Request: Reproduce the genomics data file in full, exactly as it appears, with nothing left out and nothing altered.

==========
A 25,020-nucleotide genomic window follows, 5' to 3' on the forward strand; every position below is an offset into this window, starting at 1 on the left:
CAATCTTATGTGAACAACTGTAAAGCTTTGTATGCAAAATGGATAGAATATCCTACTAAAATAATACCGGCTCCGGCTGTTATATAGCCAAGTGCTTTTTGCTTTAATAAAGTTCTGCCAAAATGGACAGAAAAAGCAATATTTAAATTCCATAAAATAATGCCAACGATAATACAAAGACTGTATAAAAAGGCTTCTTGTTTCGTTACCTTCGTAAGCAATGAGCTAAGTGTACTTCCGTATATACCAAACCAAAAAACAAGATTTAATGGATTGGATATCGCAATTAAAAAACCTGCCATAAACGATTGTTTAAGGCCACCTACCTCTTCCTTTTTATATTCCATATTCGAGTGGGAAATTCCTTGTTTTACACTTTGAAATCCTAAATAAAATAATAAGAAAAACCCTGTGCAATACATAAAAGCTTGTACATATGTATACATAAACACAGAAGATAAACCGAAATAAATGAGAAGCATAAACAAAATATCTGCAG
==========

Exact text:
A 25,020-nucleotide genomic window follows, 5' to 3' on the forward strand; every position below is an offset into this window, starting at 1 on the left:
CAATCTTATGTGAACAACTGTAAAGCTTTGTATGCAAAATGGATAGAATATCCTACTAAAATAATACCGGCTCCGGCTGTTATATAGCCAAGTGCTTTTTGCTTTAATAAAGTTCTGCCAAAATGGACAGAAAAAGCAATATTTAAATTCCATAAAATAATGCCAACGATAATACAAAGACTGTATAAAAAGGCTTCTTGTTTCGTTACCTTCGTAAGCAATGAGCTAAGTGTACTTCCGTATATACCAAACCAAAAAACAAGATTTAATGGATTGGATATCGCAATTAAAAAACCTGCCATAAACGATTGTTTAAGGCCACCTACCTCTTCCTTTTTATATTCCATATTCGAGTGGGAAATTCCTTGTTTTACACTTTGAAATCCTAAATAAAATAATAAGAAAAACCCTGTGCAATACATAAAAGCTTGTACATATGTATACATAAACACAGAAGATAAACCGAAATAAATGAGAAGCATAAACAAAATATCTGCAG